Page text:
18. 18. UNDERSTANDING THE LOCAL GOVERNMENT BUDGET SYSTEM Regional Audit Agency (Badan Pengawas Daerah, Bawasda) The internal auditor of the city/regency government, tasked with auditing and reporting the financial conditions of all institutions funded through the APBD. The main duty of the Bawasda is to assist the Mayor/Regent in overseeing the conduct of government and the implementation of development and public services within the city/regency.The Public Development Planning Deliberative Forums (Musyawarah Perencanaan Pembangunan, Musrenbang) Forums to produce consensus among representative of the public on the draft Local Government Work Plan (RKPD). These forums emphasize discussion to synchronize activity plans among local government agency administrative units and among the central government, the local government, and the public to achieve national and local development aims. SKPD Forum A joint vehicle among development actors to discuss the priorities of the development activities produced by the District Musrenbang with the SKPD or a consortium of SKPDs in an effort to complete the SKPD Work Plans, the procedure for which is facilitated by the relevant SKPD. Interest Groups Groups with an interest in influencing budget allocations for their own purposes. Private Enterprise The private sector pays the bulk of taxes and is therefore an important contributor to the revenue of the local government, with a special interest in taxation and other revenue policies. Companies also rely on public services, especially public works such as roads and utilities, in order to conduct business. Finally, businesses may have in interest in bidding on planned contracts in the local budget. Budget Concern Groups Community groups that carry out budget education, disseminate information on the budget, engage in monitoring and evaluation of the use of the budget, and engage in advocacy when budget deviations are discovered. 19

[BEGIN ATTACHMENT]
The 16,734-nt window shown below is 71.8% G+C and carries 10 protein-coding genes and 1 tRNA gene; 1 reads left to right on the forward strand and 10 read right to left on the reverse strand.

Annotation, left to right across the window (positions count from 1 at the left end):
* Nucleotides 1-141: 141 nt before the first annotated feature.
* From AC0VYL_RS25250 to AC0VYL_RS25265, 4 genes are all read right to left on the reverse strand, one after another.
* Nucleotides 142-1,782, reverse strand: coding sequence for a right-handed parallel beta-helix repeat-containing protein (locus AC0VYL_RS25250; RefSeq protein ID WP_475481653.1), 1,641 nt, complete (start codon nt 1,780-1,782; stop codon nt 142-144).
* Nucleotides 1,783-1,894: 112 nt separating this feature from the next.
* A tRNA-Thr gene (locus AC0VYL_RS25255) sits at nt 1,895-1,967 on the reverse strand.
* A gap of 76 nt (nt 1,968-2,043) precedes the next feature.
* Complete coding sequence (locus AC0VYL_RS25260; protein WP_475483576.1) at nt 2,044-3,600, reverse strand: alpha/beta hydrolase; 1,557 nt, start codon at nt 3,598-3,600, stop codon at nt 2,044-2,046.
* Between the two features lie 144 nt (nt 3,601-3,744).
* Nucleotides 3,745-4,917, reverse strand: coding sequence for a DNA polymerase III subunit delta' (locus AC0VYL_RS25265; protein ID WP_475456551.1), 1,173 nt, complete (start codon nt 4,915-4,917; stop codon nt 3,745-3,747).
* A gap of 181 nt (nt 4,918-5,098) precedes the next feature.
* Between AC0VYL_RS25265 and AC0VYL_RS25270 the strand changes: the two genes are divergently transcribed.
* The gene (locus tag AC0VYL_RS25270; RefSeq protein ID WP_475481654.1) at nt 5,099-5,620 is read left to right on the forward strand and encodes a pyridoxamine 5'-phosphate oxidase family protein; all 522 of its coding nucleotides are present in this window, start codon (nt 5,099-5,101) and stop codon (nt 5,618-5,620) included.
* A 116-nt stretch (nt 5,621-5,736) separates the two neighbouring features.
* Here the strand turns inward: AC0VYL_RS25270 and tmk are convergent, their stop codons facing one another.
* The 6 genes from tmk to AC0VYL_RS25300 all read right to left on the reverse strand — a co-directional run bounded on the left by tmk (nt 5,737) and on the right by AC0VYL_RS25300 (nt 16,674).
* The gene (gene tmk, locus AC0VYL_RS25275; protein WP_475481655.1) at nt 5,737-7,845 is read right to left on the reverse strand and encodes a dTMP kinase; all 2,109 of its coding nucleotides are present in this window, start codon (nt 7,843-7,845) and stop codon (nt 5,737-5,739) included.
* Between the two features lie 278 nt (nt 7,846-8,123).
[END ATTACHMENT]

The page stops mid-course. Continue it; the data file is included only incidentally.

19. 19. UNDERSTANDING THE LOCAL GOVERNMENT BUDGET SYSTEMThe Budget CycleStages of the BudgetAlthough the budget cycle and process differs from country to country, in generalthe budgeting process can be divided into four stages: (1) Drafting, (2) Enactment,(3) Implementation, and (4) Audit. The drafting stage is the stage that comprises the process from community meetings (musrenbang) to gather public aspirations, through the drafting of activity programs by local government administrative units (agencies and services), up to the submission of the proposed draft APBD by the executive branch to the legislature. The Executive Budget Team plays an important role in this process. This team has as its members the Regional Secretariat (Setda), the Regional Planning Agency (Bapeda), and the Regional Financial Administration Agency (BPKD). The budget drafting process takes several months. Public opinion is sought in the process of determining program priorities, but the final process of program development is done behind closed doors by the respective Administrative Department Heads. The enactment stage begins when the executive submits the proposed budget to the legislature. Usually this process is signaled by a speech by the head of the region (Regent/Mayor) before the members of the DPRD. The DPRD then, within a certain time frame (around a month), discusses the draft budget. During this discussion period, discussions are held between the Legislative Budget Committee and the Executive Budget Team. During this period, the legislature has the opportunity to question the executive’s policies. The implementation stage begins when the APBD is ratified through a local regulation at the end of the year. The implementation phase runs for one year, from the start of the fiscal year in January. Implementation is the responsibility of the executive, through the Regional Government Agency Administrative Departments (SKPD). The audit stage comprises study and reporting on the results of the budget. In Indonesia, the audit stage includes internal audits conducted by the Bawasda and BPKP, and external audits conducted by the BPK.20